- A fourth group (the placebo group) received a single saline administration.
Results were … well … quite impressive!
After being subjected to the stress experiments for 6 hours, the mice in the placebo group displayed abundant lesions, on average 1-2 mm in size. The mice who received L-arginine and omeprazole developed very few lesions. Remarkably, the mice who received maple sap prior to the stress experiments did not present any small or large sized corrosions.
In other words, not only was maple sap effective, it was more effective than L-arginine and omeprazole in protecting against gastric mucosal lesions. The mechanism behind maple sap’s protective effects seems to be related to its ability to significantly lower the mRNA expression of iNOS and nNOS, two enzymes that have been shown to play key roles in the formation of gastric lesions.
Researchers concluded that A. mono sap can be used as an ulcer remedy or for other preventive and nutraceutical purposes.
Maple sap lowers blood pressure
Like Acer mono, Acer okamotoanum is another species of maple found in Korea. Sap concentrations of calcium, potassium, and magnesium are 37, 20, and 3.9 times higher than the levels found in spring water. Just as calcium and potassium are two minerals that function in supporting optimal bone health, they also play a role in regulating blood pressure.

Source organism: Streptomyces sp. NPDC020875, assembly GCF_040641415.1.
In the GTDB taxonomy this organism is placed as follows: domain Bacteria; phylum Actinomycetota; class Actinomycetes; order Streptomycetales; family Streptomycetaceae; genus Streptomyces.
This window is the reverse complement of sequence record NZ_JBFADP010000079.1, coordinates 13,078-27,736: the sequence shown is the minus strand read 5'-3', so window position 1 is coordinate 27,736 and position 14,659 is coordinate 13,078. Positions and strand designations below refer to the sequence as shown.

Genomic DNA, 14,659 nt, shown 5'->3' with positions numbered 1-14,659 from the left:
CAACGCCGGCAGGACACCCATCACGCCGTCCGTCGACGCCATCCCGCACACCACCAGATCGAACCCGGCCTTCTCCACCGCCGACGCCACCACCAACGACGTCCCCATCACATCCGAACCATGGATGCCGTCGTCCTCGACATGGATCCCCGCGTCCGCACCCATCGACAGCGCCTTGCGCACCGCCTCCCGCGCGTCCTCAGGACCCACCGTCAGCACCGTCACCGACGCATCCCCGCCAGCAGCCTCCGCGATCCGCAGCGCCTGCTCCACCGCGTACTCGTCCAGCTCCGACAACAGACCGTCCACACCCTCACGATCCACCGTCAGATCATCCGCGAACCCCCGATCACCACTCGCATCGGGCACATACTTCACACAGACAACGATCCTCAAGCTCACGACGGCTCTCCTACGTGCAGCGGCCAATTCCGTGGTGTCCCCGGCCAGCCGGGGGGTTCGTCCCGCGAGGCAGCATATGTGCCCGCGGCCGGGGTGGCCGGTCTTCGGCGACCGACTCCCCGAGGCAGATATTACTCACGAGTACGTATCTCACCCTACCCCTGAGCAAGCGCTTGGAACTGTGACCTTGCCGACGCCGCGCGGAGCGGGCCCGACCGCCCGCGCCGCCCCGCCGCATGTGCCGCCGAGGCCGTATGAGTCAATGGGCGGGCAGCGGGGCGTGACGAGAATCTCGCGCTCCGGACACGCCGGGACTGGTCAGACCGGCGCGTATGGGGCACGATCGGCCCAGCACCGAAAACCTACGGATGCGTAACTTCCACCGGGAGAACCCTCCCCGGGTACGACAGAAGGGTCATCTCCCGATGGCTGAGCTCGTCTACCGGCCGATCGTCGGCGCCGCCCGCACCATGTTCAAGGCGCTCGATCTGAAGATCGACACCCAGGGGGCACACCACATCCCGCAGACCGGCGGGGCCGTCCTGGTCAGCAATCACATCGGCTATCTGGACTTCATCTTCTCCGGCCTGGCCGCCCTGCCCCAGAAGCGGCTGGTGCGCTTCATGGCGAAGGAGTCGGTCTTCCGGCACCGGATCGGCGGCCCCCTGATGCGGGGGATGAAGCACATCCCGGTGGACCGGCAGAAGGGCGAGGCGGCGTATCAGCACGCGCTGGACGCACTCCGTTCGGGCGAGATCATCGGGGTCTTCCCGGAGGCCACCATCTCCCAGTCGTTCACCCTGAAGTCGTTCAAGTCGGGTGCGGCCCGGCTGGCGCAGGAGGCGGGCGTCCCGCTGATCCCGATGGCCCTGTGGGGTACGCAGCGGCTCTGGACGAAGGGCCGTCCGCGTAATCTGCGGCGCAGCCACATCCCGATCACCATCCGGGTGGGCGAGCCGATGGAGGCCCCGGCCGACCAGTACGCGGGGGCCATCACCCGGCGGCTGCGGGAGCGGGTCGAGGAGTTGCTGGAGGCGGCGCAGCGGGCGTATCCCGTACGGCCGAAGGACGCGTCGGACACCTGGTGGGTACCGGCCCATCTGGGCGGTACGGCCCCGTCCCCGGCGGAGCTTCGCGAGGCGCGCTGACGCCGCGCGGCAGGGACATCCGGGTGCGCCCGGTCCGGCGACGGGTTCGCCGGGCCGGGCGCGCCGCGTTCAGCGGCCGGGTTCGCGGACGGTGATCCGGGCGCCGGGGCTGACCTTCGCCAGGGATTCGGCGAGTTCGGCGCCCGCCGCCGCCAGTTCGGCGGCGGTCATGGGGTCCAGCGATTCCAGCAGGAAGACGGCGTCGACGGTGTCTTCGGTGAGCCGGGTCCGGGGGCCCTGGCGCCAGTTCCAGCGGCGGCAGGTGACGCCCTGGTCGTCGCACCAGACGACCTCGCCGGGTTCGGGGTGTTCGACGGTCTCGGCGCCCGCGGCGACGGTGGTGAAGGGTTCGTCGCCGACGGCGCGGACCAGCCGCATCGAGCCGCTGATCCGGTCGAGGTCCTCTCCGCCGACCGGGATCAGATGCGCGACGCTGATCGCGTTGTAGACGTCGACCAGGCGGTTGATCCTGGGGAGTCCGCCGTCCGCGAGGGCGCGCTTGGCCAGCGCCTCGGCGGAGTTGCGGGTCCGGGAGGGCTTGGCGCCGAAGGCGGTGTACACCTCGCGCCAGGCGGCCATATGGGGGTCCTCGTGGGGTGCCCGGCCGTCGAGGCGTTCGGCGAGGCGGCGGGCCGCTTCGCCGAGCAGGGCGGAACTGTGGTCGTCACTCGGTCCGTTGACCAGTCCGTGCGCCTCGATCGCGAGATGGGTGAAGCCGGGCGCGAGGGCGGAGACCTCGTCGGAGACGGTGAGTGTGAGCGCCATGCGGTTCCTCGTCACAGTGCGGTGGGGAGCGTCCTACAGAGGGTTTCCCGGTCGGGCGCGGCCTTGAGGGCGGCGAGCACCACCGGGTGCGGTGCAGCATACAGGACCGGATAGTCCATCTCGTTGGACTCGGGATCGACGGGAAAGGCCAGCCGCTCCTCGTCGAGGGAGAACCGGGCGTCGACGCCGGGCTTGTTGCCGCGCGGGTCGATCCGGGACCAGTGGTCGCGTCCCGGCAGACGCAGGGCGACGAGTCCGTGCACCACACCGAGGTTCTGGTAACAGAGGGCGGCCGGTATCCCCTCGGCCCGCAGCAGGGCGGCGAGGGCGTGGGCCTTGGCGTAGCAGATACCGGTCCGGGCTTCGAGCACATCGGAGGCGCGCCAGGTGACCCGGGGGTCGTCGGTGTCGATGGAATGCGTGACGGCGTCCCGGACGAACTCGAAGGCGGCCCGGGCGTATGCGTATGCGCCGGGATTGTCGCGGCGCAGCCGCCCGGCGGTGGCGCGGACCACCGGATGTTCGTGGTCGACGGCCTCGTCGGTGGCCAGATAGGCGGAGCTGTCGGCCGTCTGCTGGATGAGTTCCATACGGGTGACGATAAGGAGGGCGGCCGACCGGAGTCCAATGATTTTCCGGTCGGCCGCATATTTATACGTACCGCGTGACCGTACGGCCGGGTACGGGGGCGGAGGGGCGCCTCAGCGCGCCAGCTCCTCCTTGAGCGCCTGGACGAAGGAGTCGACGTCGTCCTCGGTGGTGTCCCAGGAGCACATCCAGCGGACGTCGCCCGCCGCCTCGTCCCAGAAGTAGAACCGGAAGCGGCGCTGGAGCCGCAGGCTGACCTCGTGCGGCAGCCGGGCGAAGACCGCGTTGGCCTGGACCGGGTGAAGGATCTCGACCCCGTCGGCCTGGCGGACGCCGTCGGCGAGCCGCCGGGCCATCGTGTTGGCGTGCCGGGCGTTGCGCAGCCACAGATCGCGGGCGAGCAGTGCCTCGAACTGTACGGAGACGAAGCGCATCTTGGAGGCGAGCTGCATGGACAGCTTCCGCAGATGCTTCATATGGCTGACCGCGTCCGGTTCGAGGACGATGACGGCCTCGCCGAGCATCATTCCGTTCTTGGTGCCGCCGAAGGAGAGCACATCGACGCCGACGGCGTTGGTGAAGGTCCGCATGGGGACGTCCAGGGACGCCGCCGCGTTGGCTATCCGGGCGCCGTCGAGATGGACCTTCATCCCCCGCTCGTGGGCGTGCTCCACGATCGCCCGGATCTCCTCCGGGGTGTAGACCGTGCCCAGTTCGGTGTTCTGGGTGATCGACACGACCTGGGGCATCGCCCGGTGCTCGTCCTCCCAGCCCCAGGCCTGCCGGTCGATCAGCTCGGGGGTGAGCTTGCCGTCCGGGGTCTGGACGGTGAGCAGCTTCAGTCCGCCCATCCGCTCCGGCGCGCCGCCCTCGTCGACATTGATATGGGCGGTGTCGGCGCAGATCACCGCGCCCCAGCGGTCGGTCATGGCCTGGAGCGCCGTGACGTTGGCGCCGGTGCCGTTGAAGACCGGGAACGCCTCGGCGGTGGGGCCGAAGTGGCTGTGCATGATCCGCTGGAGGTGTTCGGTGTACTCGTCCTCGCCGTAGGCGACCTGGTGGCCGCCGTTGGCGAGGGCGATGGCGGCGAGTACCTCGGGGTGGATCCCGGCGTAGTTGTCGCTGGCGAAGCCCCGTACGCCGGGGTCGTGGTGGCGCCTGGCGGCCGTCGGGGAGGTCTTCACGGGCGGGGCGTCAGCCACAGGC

To test the blood pressure-lowering effects of A. okamotoanum sap, researchers fed hypertensive rats spring water supplemented with 25%, 50%, or 100% maple sap (3). Compared to the rats fed only commercial spring water, the rats supplemented with all concentrations of maple sap experienced reductions in blood pressure.
Researchers attributed the blood pressure-lowering effect of A. okamotoanum sap to its concentration of potassium ions. As an added benefit, body weight also decreased in the rats fed 50% and 100% maple sap concentrations.
Maple sap prevents hangovers
Originally, the title of this section was “Maple sap facilitates alcohol metabolism,” which is probably the more accurate phrasing of what I’m about to describe. But hey, sometimes you just gotta use sensationalism to capture your audience’s attention! Anyway…
As previously stated, A. okamotoanum sap contains various electrolytes (the dissolved mineral ions of calcium, magnesium, and potassium). Because alcohol consumption has a physiological effect on the absorption, elimination, and serum concentrations of electrolytes and minerals, researchers wanted to see what effect, if any, A. okamotoanum sap had on alcohol metabolism in rats.
Researchers administered concentrations of 25%, 50%, and 100% maple sap to rats, 30 minutes prior to receiving alcohol (4). Compared with the rats fed alcohol without any maple sap, the rats who were pretreated with maple sap demonstrated significant reductions 5 hours later in the blood concentrations of both alcohol and acetaldehyde – a toxic byproduct of alcohol metabolism.